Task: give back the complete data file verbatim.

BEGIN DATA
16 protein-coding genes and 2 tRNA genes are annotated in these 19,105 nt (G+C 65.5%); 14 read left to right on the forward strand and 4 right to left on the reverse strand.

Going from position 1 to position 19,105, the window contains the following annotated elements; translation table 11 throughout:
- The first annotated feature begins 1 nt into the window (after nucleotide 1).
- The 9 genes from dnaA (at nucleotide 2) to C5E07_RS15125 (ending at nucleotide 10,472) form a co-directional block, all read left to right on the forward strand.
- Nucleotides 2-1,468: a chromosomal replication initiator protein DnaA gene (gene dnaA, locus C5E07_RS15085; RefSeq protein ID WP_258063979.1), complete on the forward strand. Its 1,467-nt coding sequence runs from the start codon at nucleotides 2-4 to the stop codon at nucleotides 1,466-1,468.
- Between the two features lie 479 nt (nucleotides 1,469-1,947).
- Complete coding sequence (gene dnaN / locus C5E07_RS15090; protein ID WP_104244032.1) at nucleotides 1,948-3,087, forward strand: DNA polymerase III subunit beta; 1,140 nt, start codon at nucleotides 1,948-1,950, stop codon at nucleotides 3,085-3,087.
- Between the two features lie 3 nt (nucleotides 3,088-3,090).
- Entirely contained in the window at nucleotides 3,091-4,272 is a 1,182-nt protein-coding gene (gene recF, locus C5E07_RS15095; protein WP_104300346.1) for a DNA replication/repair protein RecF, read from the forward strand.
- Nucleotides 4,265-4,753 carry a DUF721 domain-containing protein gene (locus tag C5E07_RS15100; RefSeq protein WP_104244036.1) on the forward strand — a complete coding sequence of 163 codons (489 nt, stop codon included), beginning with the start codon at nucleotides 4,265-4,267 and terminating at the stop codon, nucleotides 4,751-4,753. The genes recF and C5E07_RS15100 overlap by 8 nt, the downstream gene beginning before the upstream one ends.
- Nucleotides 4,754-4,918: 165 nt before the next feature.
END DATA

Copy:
16 protein-coding genes and 2 tRNA genes are annotated in these 19,105 nt (G+C 65.5%); 14 read left to right on the forward strand and 4 right to left on the reverse strand.

Going from position 1 to position 19,105, the window contains the following annotated elements; translation table 11 throughout:
- The first annotated feature begins 1 nt into the window (after nucleotide 1).
- The 9 genes from dnaA (at nucleotide 2) to C5E07_RS15125 (ending at nucleotide 10,472) form a co-directional block, all read left to right on the forward strand.
- Nucleotides 2-1,468: a chromosomal replication initiator protein DnaA gene (gene dnaA, locus C5E07_RS15085; RefSeq protein ID WP_258063979.1), complete on the forward strand. Its 1,467-nt coding sequence runs from the start codon at nucleotides 2-4 to the stop codon at nucleotides 1,466-1,468.
- Between the two features lie 479 nt (nucleotides 1,469-1,947).
- Complete coding sequence (gene dnaN / locus C5E07_RS15090; protein ID WP_104244032.1) at nucleotides 1,948-3,087, forward strand: DNA polymerase III subunit beta; 1,140 nt, start codon at nucleotides 1,948-1,950, stop codon at nucleotides 3,085-3,087.
- Between the two features lie 3 nt (nucleotides 3,088-3,090).
- Entirely contained in the window at nucleotides 3,091-4,272 is a 1,182-nt protein-coding gene (gene recF, locus C5E07_RS15095; protein WP_104300346.1) for a DNA replication/repair protein RecF, read from the forward strand.
- Nucleotides 4,265-4,753 carry a DUF721 domain-containing protein gene (locus tag C5E07_RS15100; RefSeq protein WP_104244036.1) on the forward strand — a complete coding sequence of 163 codons (489 nt, stop codon included), beginning with the start codon at nucleotides 4,265-4,267 and terminating at the stop codon, nucleotides 4,751-4,753. The genes recF and C5E07_RS15100 overlap by 8 nt, the downstream gene beginning before the upstream one ends.
- Nucleotides 4,754-4,918: 165 nt before the next feature.